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Red Sox Draft Bryce Brentz, OF With Pick #36

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SECAUCUS, NJ - JUNE 07:  MLB commissioner Bud Selig speaks during the MLB First Year Player Draft on June 7, 2010 held in Studio 42 at the MLB Network in Secaucus, New Jersey.  (Photo by Mike Stobe/Getty Images)
SECAUCUS, NJ - JUNE 07: MLB commissioner Bud Selig speaks during the MLB First Year Player Draft on June 7, 2010 held in Studio 42 at the MLB Network in Secaucus, New Jersey. (Photo by Mike Stobe/Getty Images)
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The Red Sox have drafted Bryce Brentz, outfielder, with pick #36 in the 2010 MLB Draft.

Vitals:

6'0", 190 lbs.

12/30/88

My reaction:

The Red Sox lack big power bats in the outfield, and Brentz is definitely one. I think it might have been the defense that sold this pick, in a way, since finding the big bats that also can play the field better than, say, Manny or Bay is often a difficulty. Seiler suggests that he needs to improve his plate discipline, though, and that's always a big flag, especially in this system.

Andy Seiler from the SBN draft site, MLB Bonus Baby, has this to say:

Bryce Brentz has become a well-known prospect on account of his eye-popping college statistics at the
plate. However, Brentz was first known as a pitching prospect, something he’s mostly kept up in college.
The Indians drafted Brentz in the thirtieth round in 2007 as a pitcher out of high school in Knoxville, but
he’s matured more as a hitter than pitcher in college at Middle Tennessee. Brentz isn’t the most toolsy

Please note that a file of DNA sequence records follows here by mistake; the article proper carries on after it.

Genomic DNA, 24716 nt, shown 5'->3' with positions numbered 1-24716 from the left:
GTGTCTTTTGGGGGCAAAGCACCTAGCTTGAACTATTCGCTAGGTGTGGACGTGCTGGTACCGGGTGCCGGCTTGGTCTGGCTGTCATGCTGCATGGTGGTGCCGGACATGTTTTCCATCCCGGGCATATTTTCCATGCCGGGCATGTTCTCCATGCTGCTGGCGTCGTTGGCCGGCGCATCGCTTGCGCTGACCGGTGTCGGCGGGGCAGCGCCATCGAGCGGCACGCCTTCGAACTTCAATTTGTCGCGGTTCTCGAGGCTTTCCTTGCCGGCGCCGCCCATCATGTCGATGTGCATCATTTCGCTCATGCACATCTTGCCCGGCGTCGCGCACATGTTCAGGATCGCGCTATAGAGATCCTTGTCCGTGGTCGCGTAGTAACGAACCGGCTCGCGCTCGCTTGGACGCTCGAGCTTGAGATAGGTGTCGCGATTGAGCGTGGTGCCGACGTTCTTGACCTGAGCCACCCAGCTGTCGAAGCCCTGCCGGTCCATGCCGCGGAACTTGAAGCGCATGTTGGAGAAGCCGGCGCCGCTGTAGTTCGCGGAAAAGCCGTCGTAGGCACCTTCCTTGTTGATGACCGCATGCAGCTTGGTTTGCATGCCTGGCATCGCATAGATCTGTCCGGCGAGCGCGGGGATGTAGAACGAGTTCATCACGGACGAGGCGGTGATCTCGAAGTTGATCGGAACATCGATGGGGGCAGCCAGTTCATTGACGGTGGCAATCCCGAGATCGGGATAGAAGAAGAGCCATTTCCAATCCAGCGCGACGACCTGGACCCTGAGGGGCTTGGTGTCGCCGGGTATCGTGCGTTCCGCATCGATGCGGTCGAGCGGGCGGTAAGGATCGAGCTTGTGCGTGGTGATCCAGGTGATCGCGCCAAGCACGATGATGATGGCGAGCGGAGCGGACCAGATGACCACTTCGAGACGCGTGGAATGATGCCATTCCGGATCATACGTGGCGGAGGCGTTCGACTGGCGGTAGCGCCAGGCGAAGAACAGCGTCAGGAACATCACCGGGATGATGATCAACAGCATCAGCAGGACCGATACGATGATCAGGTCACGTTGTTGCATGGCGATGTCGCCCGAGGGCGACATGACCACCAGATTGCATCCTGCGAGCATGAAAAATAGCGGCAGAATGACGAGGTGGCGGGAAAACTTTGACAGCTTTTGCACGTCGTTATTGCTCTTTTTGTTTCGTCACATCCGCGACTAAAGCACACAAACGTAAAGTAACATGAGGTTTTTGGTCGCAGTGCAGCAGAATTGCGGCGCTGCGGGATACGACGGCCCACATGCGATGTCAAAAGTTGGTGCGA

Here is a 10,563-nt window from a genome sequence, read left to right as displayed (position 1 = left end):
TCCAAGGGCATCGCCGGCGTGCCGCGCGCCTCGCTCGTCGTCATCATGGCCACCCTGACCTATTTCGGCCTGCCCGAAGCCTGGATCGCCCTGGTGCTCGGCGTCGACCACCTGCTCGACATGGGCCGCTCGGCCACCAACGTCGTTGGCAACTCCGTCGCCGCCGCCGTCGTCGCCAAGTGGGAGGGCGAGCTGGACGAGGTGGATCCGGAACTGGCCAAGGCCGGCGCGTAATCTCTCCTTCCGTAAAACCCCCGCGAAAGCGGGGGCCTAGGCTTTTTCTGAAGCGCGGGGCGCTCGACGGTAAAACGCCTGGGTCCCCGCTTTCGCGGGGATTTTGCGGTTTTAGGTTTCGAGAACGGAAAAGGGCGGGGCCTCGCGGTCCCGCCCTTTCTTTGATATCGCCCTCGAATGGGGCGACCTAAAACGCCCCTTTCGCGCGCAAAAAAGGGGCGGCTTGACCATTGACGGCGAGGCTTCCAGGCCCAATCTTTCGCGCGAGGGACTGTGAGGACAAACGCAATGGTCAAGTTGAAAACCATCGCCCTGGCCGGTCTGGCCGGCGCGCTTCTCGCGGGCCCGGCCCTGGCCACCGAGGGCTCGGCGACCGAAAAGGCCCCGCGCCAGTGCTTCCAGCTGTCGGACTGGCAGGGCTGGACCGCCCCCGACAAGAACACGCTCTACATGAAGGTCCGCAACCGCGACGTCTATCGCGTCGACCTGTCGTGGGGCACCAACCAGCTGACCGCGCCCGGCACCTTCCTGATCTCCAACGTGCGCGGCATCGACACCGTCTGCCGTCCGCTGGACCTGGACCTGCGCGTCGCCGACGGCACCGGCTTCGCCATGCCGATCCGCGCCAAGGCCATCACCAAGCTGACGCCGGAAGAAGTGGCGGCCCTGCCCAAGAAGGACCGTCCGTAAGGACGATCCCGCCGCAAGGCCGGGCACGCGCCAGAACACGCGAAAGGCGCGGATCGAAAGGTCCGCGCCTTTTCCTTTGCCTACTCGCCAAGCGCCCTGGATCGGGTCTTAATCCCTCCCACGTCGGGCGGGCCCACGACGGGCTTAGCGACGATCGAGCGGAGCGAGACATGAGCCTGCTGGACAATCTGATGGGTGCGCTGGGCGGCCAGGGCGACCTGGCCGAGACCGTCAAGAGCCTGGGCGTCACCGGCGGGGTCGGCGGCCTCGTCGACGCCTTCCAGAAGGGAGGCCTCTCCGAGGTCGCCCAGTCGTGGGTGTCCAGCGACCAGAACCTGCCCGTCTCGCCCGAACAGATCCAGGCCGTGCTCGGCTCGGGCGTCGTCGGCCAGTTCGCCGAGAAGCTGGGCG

player in the college game, but he can flat-out hit. His hit tool rates anywhere from above-average to
plus depending on who you’re talking to, with the backers saying that his bat speed is freakishly good,
but the detractors saying he can’t hit a decent curveball. His power isn’t questioned, and it’s a plus tool.
His other plus tool is an arm that was responsible for getting him drafted off the mound in high school.
He’s tried out center field in college this year, but he’s a possible above-average right fielder at the next
level, depending on if he can improve his routes. Some makeup questions started popping up last
summer when he was with Team USA concerning his work ethic and coachability, but he has allayed
those concerns with a good spring that has included a solid return from an ankle injury halfway through
the season. He should go somewhere from the middle of the first round into the supplemental first
round to a team that fully believes that his plate discipline will improve and his offensive tools will shine.

Andy is giving us a free preview of our top 3 picks in the draft from his 2010 MLB Draft Notebook. Stats and profiles for over 700 players are available in the over 400 page notebook for $9.99 at Andy's site.